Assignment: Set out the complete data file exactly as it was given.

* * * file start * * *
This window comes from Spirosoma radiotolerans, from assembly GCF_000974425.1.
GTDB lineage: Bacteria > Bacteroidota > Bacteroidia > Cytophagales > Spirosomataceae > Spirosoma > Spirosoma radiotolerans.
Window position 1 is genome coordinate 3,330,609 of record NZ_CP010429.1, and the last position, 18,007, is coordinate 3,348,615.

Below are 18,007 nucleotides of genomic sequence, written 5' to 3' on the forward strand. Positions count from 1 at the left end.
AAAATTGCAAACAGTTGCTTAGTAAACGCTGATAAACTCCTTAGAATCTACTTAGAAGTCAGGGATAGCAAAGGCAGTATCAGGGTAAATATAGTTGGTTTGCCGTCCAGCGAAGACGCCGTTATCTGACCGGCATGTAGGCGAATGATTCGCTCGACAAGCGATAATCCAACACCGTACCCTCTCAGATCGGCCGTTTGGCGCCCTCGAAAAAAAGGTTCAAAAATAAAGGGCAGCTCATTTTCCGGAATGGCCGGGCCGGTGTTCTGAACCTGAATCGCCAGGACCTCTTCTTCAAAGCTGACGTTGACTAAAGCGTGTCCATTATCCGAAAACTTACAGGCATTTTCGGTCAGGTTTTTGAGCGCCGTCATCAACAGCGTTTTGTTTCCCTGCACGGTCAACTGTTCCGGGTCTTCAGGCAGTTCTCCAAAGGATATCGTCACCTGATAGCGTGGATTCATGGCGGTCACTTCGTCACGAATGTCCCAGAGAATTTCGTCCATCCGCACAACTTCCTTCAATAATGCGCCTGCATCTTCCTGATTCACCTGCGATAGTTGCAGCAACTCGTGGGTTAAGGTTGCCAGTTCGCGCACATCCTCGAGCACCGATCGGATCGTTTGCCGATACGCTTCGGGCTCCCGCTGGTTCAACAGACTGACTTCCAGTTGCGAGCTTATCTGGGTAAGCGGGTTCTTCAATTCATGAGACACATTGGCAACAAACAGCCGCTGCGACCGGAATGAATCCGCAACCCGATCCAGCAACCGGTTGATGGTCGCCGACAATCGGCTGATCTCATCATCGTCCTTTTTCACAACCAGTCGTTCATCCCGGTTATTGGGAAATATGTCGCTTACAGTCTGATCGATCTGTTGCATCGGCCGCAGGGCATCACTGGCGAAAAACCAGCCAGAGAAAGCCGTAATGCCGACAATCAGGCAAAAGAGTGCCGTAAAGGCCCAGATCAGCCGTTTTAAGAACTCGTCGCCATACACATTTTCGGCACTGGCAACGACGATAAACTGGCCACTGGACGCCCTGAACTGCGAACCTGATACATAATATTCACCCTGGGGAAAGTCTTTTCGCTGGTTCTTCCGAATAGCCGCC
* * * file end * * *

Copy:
This window comes from Spirosoma radiotolerans, from assembly GCF_000974425.1.
GTDB lineage: Bacteria > Bacteroidota > Bacteroidia > Cytophagales > Spirosomataceae > Spirosoma > Spirosoma radiotolerans.
Window position 1 is genome coordinate 3,330,609 of record NZ_CP010429.1, and the last position, 18,007, is coordinate 3,348,615.

Below are 18,007 nucleotides of genomic sequence, written 5' to 3' on the forward strand. Positions count from 1 at the left end.
AAAATTGCAAACAGTTGCTTAGTAAACGCTGATAAACTCCTTAGAATCTACTTAGAAGTCAGGGATAGCAAAGGCAGTATCAGGGTAAATATAGTTGGTTTGCCGTCCAGCGAAGACGCCGTTATCTGACCGGCATGTAGGCGAATGATTCGCTCGACAAGCGATAATCCAACACCGTACCCTCTCAGATCGGCCGTTTGGCGCCCTCGAAAAAAAGGTTCAAAAATAAAGGGCAGCTCATTTTCCGGAATGGCCGGGCCGGTGTTCTGAACCTGAATCGCCAGGACCTCTTCTTCAAAGCTGACGTTGACTAAAGCGTGTCCATTATCCGAAAACTTACAGGCATTTTCGGTCAGGTTTTTGAGCGCCGTCATCAACAGCGTTTTGTTTCCCTGCACGGTCAACTGTTCCGGGTCTTCAGGCAGTTCTCCAAAGGATATCGTCACCTGATAGCGTGGATTCATGGCGGTCACTTCGTCACGAATGTCCCAGAGAATTTCGTCCATCCGCACAACTTCCTTCAATAATGCGCCTGCATCTTCCTGATTCACCTGCGATAGTTGCAGCAACTCGTGGGTTAAGGTTGCCAGTTCGCGCACATCCTCGAGCACCGATCGGATCGTTTGCCGATACGCTTCGGGCTCCCGCTGGTTCAACAGACTGACTTCCAGTTGCGAGCTTATCTGGGTAAGCGGGTTCTTCAATTCATGAGACACATTGGCAACAAACAGCCGCTGCGACCGGAATGAATCCGCAACCCGATCCAGCAACCGGTTGATGGTCGCCGACAATCGGCTGATCTCATCATCGTCCTTTTTCACAACCAGTCGTTCATCCCGGTTATTGGGAAATATGTCGCTTACAGTCTGATCGATCTGTTGCATCGGCCGCAGGGCATCACTGGCGAAAAACCAGCCAGAGAAAGCCGTAATGCCGACAATCAGGCAAAAGAGTGCCGTAAAGGCCCAGATCAGCCGTTTTAAGAACTCGTCGCCATACACATTTTCGGCACTGGCAACGACGATAAACTGGCCACTGGACGCCCTGAACTGCGAACCTGATACATAATATTCACCCTGGGGAAAGTCTTTTCGCTGGTTCTTCCGAATAGCCGCC